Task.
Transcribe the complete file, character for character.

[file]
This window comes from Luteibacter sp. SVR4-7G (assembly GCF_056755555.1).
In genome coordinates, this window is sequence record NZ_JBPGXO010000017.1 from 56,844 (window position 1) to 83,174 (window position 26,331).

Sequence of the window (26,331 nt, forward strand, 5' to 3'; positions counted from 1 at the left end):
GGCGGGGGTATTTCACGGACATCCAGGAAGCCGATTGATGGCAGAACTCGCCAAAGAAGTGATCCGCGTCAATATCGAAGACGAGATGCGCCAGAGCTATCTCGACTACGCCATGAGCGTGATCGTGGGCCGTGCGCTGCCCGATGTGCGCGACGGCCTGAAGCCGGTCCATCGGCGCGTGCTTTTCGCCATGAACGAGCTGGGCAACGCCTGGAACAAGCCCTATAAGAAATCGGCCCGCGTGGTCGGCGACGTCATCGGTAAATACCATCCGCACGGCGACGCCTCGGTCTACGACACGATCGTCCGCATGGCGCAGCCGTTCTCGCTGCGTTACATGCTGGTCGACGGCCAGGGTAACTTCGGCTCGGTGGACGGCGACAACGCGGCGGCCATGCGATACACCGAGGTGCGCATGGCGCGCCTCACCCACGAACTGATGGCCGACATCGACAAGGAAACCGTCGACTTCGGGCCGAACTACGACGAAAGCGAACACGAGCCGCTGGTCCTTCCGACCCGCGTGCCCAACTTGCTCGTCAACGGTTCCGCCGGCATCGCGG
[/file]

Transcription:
This window comes from Luteibacter sp. SVR4-7G (assembly GCF_056755555.1).
In genome coordinates, this window is sequence record NZ_JBPGXO010000017.1 from 56,844 (window position 1) to 83,174 (window position 26,331).

Sequence of the window (26,331 nt, forward strand, 5' to 3'; positions counted from 1 at the left end):
GGCGGGGGTATTTCACGGACATCCAGGAAGCCGATTGATGGCAGAACTCGCCAAAGAAGTGATCCGCGTCAATATCGAAGACGAGATGCGCCAGAGCTATCTCGACTACGCCATGAGCGTGATCGTGGGCCGTGCGCTGCCCGATGTGCGCGACGGCCTGAAGCCGGTCCATCGGCGCGTGCTTTTCGCCATGAACGAGCTGGGCAACGCCTGGAACAAGCCCTATAAGAAATCGGCCCGCGTGGTCGGCGACGTCATCGGTAAATACCATCCGCACGGCGACGCCTCGGTCTACGACACGATCGTCCGCATGGCGCAGCCGTTCTCGCTGCGTTACATGCTGGTCGACGGCCAGGGTAACTTCGGCTCGGTGGACGGCGACAACGCGGCGGCCATGCGATACACCGAGGTGCGCATGGCGCGCCTCACCCACGAACTGATGGCCGACATCGACAAGGAAACCGTCGACTTCGGGCCGAACTACGACGAAAGCGAACACGAGCCGCTGGTCCTTCCGACCCGCGTGCCCAACTTGCTCGTCAACGGTTCCGCCGGCATCGCGG